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Re: "Neagtive overflow" & other flaws in binary operations.


From: Eduardo Bustamante
Subject: Re: "Neagtive overflow" & other flaws in binary operations.
Date: Sun, 12 Mar 2017 10:04:55 -0600

On Sun, Mar 12, 2017 at 4:15 AM,  <address@hidden> wrote:
> Hello,
>
> Recently I've tried to use BASH to do some binary operations, that task
> turned out to be far more difficult, that I could ever imagined.

Bash has limited support for arithmetic operations on fixed width
signed integer numbers. Furthermore, it does not support floating
point numbers. I'd advise against using Bash for serious mathematical
tasks.

Here's the official Bash documentation on the support for shell
arithmetics: 
https://www.gnu.org/software/bash/manual/html_node/Shell-Arithmetic.html#Shell-Arithmetic

    Evaluation is done in *fixed-width integers with no check for
overflow*, though
    division by 0 is trapped and flagged as an error. The operators and their
    precedence, associativity, and values are the same as in the C language. The
    following list of operators is grouped into levels of equal-precedence
    operators. The levels are listed in order of decreasing precedence.

If you're interested in the actual implementation of the left and
right shift operations, you can read:
http://git.savannah.gnu.org/cgit/bash.git/tree/expr.c?h=devel#n794

Which as you can tell, just performs the C operations on intmax_t values.

>
> First of all, I've found out that 2 shifted to the left edge of boundary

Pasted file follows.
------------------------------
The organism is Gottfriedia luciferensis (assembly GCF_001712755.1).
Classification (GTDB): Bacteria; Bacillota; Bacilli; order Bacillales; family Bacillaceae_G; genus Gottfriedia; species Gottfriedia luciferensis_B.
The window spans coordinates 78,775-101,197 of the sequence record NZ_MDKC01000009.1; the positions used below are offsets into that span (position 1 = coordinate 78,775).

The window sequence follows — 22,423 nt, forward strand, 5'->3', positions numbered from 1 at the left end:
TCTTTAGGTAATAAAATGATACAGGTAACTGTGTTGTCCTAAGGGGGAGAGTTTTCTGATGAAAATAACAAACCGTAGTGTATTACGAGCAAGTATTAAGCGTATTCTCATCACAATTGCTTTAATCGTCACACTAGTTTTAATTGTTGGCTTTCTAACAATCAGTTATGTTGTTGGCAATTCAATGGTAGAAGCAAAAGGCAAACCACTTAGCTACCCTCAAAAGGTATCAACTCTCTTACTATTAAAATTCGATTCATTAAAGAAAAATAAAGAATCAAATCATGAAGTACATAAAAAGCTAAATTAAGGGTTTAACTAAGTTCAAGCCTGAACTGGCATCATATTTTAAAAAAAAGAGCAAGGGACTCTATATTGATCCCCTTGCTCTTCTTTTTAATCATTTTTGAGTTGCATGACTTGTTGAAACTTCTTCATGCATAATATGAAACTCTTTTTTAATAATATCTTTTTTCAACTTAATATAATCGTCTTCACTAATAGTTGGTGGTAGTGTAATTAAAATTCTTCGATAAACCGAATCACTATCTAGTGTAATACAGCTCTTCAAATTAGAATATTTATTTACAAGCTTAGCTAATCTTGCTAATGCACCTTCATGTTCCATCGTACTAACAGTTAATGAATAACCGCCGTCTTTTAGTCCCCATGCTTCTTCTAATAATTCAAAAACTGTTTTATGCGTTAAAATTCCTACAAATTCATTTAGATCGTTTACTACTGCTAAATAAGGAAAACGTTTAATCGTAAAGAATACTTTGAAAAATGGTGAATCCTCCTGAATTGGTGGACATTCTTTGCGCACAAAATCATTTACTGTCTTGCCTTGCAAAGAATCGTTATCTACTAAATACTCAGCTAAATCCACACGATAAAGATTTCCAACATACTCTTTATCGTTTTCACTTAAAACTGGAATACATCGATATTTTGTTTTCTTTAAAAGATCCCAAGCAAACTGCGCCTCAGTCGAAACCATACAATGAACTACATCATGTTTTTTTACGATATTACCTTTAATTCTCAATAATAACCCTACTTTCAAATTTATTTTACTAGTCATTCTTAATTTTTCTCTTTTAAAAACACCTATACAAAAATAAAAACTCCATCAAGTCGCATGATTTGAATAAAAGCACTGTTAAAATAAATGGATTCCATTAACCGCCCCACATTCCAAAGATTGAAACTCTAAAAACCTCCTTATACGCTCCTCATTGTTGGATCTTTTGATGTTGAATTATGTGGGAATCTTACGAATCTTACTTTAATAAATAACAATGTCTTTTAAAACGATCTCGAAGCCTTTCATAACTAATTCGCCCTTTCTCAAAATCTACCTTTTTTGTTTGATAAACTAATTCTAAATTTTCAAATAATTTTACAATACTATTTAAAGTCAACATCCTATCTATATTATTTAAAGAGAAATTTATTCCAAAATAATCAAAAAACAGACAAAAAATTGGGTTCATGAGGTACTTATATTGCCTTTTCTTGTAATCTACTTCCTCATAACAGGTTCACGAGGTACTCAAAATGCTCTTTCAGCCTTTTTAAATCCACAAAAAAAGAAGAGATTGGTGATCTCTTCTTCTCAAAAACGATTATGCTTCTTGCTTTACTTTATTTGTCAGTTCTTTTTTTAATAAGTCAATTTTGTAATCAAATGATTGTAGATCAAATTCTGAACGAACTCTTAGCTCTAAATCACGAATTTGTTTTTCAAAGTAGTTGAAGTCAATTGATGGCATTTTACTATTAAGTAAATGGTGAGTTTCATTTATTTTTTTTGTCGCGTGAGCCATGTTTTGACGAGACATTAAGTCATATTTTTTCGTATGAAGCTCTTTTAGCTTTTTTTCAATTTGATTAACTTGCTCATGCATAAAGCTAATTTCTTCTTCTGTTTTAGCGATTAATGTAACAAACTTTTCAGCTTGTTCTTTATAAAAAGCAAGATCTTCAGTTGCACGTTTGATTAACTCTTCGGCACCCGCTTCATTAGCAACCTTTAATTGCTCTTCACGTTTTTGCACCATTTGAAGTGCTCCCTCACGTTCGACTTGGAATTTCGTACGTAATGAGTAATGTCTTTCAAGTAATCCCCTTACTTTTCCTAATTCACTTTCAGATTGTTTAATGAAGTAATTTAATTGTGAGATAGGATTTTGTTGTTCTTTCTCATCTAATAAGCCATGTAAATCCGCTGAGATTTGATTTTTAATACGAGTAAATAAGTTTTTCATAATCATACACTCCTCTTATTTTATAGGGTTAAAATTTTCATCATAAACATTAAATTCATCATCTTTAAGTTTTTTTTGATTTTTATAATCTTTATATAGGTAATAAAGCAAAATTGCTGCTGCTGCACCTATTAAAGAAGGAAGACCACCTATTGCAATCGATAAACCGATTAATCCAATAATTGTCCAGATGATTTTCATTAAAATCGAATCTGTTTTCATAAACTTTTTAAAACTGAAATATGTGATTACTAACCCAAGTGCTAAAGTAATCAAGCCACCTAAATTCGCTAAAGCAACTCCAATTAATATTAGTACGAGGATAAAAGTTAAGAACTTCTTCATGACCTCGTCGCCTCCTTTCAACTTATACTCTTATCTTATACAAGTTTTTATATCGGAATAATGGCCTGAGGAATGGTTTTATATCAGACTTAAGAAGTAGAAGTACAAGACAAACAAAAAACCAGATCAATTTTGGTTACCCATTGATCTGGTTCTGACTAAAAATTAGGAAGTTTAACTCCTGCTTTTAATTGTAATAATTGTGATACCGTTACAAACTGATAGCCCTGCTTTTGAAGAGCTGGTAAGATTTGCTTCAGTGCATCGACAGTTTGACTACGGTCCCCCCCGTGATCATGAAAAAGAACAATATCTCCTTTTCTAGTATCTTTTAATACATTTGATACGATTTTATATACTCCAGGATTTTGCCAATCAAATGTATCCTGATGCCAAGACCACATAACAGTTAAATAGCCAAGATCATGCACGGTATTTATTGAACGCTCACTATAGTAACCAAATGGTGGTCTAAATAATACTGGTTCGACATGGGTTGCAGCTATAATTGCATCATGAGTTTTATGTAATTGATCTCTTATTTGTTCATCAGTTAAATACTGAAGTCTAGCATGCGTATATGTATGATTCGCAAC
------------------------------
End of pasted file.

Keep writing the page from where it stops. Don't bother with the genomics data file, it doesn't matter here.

> (2**63) produces as a result a negative number "-9223372036854775808"
> ("funny" thing is, when you substract "1" from this value, it gives positive
> value as a result), this problem is of course related to "u2 code" [...]

    address@hidden:~$ echo $((2<<64))
    2
    address@hidden:~$ echo $((2<<63))
    0
    address@hidden:~$ echo $((2<<62))
    -9223372036854775808

Yes, Bash does that. C does too:

    address@hidden:~$ cat main.c
    #include <stdio.h>
    #include <stdint.h>
    int main() {
        printf("%ld\n", (int64_t)2 << (int64_t)62);
    }
    address@hidden:~$ gcc -o main main.c; ./main
    -9223372036854775808

This is what happens when you perform bitwise shifts on signed fixed
width integers.

> Another thing, which doesn't behave exactly the way it should, is bit
> shifting. While shifting positive value to the right gives 0 at the end,
> then shifting negative value gives "-1" at the end, again it's related to
> "u2 code". I.e. try to shift "1", 63 times to the left (it will turn into
> negative value), then shift it back to the right, you'll never guess it
> won't evaluate to "0" but to "-1"! This is error in "logic", which lays
> beneath this whole idea. Bit operations shouldn't be sensitive to "u2
> coding", as coding is on higher abstract level then any of bit operations,
> which deals with "raw bits" on lowest level!

What is this "u2 code" you keep referring to?

Bash is not the right tool for the job. Please use a language that has
full support for integer and floating point arithmetic. Bash will let
values silently overflow, and do all the kinds of crazy things you
found out. But that's okay: it behaves as documented (i.e it's not
meant to be used in the way you're trying to).

> I can see two solutions (one dosen't exclude the other) to this problem.

Feel free to submit patches. Start by looking into
http://git.savannah.gnu.org/cgit/bash.git/tree/expr.c?h=devel (the
current implementation of arithmetical evaluation) and
http://git.savannah.gnu.org/cgit/bash.git/tree/examples/loadables/hello.c?h=devel
which should give you a rough idea of what you need to do to implement
a new builtin shell command that allows for arbitrary precision
integer arithmetic which fulfills your needs.



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